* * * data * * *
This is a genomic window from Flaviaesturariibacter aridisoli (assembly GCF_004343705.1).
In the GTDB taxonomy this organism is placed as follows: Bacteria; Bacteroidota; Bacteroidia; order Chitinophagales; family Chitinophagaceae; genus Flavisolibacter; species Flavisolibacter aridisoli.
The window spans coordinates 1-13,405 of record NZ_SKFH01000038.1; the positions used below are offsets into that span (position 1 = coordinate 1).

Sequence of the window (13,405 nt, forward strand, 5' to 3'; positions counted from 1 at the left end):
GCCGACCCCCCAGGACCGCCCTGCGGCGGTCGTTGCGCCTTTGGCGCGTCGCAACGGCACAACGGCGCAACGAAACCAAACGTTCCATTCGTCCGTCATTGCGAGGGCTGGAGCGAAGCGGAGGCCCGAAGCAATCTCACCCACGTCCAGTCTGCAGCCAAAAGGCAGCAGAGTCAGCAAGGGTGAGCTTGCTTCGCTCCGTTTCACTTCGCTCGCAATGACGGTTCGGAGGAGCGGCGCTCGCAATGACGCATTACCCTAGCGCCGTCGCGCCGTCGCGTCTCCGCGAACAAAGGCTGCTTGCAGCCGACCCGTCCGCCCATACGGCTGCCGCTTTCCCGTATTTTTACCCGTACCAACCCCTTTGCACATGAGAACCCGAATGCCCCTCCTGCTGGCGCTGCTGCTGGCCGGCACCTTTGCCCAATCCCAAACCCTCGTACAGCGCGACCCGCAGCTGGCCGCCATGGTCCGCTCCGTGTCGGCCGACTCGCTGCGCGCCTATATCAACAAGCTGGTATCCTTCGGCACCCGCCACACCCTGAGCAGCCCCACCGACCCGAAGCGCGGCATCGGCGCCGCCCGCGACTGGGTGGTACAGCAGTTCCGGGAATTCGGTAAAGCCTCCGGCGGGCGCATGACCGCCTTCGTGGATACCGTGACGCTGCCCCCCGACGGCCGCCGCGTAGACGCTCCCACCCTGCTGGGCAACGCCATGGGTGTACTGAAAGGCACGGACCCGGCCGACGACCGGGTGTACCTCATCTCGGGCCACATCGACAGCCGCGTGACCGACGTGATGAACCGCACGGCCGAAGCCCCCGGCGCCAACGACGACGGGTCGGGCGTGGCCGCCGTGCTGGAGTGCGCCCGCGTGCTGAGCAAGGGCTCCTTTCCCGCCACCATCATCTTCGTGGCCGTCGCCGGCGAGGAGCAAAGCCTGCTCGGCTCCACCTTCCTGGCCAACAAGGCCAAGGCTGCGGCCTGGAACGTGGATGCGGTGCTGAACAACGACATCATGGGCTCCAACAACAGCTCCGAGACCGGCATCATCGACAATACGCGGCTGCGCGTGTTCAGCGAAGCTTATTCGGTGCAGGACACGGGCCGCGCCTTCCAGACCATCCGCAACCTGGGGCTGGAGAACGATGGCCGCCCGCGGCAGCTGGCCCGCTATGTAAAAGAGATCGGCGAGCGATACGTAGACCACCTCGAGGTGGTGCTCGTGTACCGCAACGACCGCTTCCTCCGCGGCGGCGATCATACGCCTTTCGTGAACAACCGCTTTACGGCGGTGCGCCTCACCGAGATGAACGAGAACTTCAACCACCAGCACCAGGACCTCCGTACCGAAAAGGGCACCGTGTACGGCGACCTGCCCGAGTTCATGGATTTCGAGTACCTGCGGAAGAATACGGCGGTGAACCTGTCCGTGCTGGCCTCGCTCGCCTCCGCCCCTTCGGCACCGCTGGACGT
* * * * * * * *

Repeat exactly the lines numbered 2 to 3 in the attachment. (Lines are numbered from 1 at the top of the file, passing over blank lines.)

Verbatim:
In the GTDB taxonomy this organism is placed as follows: Bacteria; Bacteroidota; Bacteroidia; order Chitinophagales; family Chitinophagaceae; genus Flavisolibacter; species Flavisolibacter aridisoli.
The window spans coordinates 1-13,405 of record NZ_SKFH01000038.1; the positions used below are offsets into that span (position 1 = coordinate 1).